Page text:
Syrian army unit oversees massive drug trade, NYT says

127 bags of Captagon seized from the Islamic State before being destroyed. May 31, 2018. U.S. army.

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SULAIMANI — An investigation by the New York Times revealed an elite unit of the Syrian army has been managing the production and distribution of an addictive amphetamine popular in the Middle East.

Workshops in Syria produce and prepare captagon for export, an addictive stimulant that became popular in Saudi Arabia and the Gulf states in the 1980s, the Times said.

The fourth division of the Syrian army, commanded by Syrian President Bashar al-Assad’s brother Maher al-Assad, oversees much of the trade. Businessmen with ties to the government, family members of Assad, and Hezbollah are also involved in the trade, according to information obtained by the Times from drug experts, U.S. officials and Syrians knowledgeable about the drug trade in the country. Hezbollah has denied the accusation.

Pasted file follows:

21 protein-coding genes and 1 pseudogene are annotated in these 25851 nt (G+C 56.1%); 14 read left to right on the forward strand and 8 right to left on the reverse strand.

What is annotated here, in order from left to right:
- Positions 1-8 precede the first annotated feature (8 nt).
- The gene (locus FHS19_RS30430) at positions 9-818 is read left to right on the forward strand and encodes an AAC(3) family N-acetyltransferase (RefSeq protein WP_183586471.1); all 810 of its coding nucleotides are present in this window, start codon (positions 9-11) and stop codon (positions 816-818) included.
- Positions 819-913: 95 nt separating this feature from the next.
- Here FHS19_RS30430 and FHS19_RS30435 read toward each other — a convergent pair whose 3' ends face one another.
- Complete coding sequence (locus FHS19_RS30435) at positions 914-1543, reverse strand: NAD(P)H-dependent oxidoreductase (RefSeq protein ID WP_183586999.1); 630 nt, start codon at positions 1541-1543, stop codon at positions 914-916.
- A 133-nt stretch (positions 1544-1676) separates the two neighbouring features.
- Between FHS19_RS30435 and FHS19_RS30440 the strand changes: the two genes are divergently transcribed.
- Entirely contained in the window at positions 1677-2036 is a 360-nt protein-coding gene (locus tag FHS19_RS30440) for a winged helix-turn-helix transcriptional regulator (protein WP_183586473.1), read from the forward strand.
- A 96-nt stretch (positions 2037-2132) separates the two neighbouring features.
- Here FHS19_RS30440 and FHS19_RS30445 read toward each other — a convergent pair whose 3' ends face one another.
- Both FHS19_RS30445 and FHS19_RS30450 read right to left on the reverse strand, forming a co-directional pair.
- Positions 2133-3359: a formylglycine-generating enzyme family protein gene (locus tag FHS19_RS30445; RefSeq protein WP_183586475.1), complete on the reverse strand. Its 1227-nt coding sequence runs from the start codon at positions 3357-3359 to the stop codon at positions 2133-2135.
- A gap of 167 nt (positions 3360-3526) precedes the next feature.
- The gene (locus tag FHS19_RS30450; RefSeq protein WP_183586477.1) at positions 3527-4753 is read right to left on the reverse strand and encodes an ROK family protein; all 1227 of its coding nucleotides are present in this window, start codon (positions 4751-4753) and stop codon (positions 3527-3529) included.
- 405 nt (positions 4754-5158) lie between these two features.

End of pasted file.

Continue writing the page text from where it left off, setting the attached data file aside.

The investigation said most of the shipments come from Syria’s Mediterranean port of Latakia and major shipments have been seized in Greece, Italy, the United Arab Emirates and Malaysia.

Saudi Arabia is considered the most significant market for the drug, which was banned internationally in the 80s.

(NRT Digital Media)